Auglaize County Pheasants Forever President Jim Heistan call out a number during a raffle held at Saturdayâ€™s 21st annual banquet. The event was held at the Auglaize County Fairgrounds.
After two decades, an Auglaize County organization eclipsed the $500,000 mark for their cause — funds used to protect and develop land for pheasants and other wildlife.
The Auglaize County Pheasants Forever organization celebrated reaching the milestone Saturday during their 21st annual banquet and fundraiser in the Junior Fair Building at the Auglaize County Fairgrounds.
“Tonight’s (Saturday’s) event is very important because every bit of the money we make tonight stays in Auglaize County,” Auglaize County Pheasants Forever President Jim Heistan told the Wapakoneta Daily News. “This event determines our budget — how much we can spend and where it goes.”
The money raised is used to develop and maintain wildlife habitat throughout the county, to conduct a youth deer hunt in the fall and to provide 10 scholarships to students as well as other events and programs.
“We also help with wetlands, which is a cost-share program with the landowner,” Heistan said. “We will help with a special drill to plant the special grass seed through money we have raised to help the landowner.”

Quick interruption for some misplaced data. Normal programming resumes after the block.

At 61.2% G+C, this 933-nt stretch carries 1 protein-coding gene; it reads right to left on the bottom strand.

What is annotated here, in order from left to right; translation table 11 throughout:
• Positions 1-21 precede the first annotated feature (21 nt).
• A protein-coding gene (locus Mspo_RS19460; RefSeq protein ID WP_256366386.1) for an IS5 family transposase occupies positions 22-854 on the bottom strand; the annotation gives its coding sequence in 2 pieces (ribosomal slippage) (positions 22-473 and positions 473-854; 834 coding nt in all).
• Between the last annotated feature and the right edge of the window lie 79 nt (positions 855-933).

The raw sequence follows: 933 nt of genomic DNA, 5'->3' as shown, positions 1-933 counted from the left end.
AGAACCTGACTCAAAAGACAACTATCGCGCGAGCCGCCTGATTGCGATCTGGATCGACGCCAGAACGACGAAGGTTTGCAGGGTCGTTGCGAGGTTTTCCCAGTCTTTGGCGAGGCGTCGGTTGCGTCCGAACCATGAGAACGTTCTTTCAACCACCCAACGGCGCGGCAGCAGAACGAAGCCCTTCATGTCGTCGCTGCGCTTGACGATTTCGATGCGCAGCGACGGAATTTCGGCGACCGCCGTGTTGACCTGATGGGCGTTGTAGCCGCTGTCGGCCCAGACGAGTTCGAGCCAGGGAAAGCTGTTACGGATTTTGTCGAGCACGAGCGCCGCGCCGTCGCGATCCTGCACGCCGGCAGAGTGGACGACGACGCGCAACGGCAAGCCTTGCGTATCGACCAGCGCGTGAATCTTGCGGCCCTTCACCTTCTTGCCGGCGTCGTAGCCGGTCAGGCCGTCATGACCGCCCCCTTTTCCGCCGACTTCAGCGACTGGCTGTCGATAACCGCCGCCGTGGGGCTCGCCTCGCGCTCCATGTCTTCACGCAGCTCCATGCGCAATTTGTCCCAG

Former Auglaize County Wildlife Officer Dave Sheets, who also is a member of the local Pheasants Forever organization, said the organization works with the local Farm Service Agency (FSA) to marry up its money with the Conservation Reserve Program (CRP) to develop more habitat along rivers, streams and creeks.
The CRP program is aimed at environmentally sensitive land along a stream or land subject to wind erosion as well as ground beneficial to wildlife.
“I came here in 1993 and with CRP that the Farm Service Agency was promoting back then — I think our high point was 1998 to 2003 or 2004,” Sheets said. “What has happened since is the price for grain has risen so much that the farmer or a renter is taking land out of a CRP contract because they may be earning or paid $250 per acre or so while the government may be paying only $150.
“There is such a big differential and so many thousands of acres here in the county have come out of habitat and went back into production,” he said. “I don’t blame the farmers, but that is a fact. By doing that the habitat has decreased so the numbers have decreased.”
Sheets, who lives near Waynesfield, said pheasants numbers were “very strong” in Union and Wayne townships but have since decreased.
Heistan noted their efforts expand beyond pheasants.
“Everything we help put out there helps every type of wildlife and that’s pheasants, quail, songbirds and deer,” Heistan said. “Habitat is the key to any type of wildlife and this chapter really cares about habitat and wildlife.
“It is through this banquet that we are able to encourage the development of wildlife,” he said, “and we thank the people who have contributed and supported us.”